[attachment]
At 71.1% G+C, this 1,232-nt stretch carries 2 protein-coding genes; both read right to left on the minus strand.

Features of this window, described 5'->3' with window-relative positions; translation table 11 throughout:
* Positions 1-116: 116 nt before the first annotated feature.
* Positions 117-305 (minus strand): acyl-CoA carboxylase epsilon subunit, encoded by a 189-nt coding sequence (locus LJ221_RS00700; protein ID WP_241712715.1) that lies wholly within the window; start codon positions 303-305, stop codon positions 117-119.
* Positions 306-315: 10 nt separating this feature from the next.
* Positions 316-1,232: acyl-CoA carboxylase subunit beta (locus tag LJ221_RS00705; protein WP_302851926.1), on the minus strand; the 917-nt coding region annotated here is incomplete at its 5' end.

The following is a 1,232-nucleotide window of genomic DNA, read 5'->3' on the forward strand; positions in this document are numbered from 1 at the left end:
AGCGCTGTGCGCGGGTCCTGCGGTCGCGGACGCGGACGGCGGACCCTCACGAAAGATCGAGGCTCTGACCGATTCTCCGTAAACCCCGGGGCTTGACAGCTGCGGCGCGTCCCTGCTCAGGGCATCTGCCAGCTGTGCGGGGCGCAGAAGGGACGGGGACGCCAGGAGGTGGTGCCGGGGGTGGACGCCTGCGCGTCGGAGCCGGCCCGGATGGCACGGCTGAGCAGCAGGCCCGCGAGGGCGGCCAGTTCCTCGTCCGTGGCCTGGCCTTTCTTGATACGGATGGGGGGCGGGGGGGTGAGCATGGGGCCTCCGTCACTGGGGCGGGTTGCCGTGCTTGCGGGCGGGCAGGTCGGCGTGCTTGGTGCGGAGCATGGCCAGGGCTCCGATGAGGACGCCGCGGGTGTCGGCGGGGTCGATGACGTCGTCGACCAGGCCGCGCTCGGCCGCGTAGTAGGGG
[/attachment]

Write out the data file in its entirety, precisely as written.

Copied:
At 71.1% G+C, this 1,232-nt stretch carries 2 protein-coding genes; both read right to left on the minus strand.

Features of this window, described 5'->3' with window-relative positions; translation table 11 throughout:
* Positions 1-116: 116 nt before the first annotated feature.
* Positions 117-305 (minus strand): acyl-CoA carboxylase epsilon subunit, encoded by a 189-nt coding sequence (locus LJ221_RS00700; protein ID WP_241712715.1) that lies wholly within the window; start codon positions 303-305, stop codon positions 117-119.
* Positions 306-315: 10 nt separating this feature from the next.
* Positions 316-1,232: acyl-CoA carboxylase subunit beta (locus tag LJ221_RS00705; protein WP_302851926.1), on the minus strand; the 917-nt coding region annotated here is incomplete at its 5' end.

The following is a 1,232-nucleotide window of genomic DNA, read 5'->3' on the forward strand; positions in this document are numbered from 1 at the left end:
AGCGCTGTGCGCGGGTCCTGCGGTCGCGGACGCGGACGGCGGACCCTCACGAAAGATCGAGGCTCTGACCGATTCTCCGTAAACCCCGGGGCTTGACAGCTGCGGCGCGTCCCTGCTCAGGGCATCTGCCAGCTGTGCGGGGCGCAGAAGGGACGGGGACGCCAGGAGGTGGTGCCGGGGGTGGACGCCTGCGCGTCGGAGCCGGCCCGGATGGCACGGCTGAGCAGCAGGCCCGCGAGGGCGGCCAGTTCCTCGTCCGTGGCCTGGCCTTTCTTGATACGGATGGGGGGCGGGGGGGTGAGCATGGGGCCTCCGTCACTGGGGCGGGTTGCCGTGCTTGCGGGCGGGCAGGTCGGCGTGCTTGGTGCGGAGCATGGCCAGGGCTCCGATGAGGACGCCGCGGGTGTCGGCGGGGTCGATGACGTCGTCGACCAGGCCGCGCTCGGCCGCGTAGTAGGGG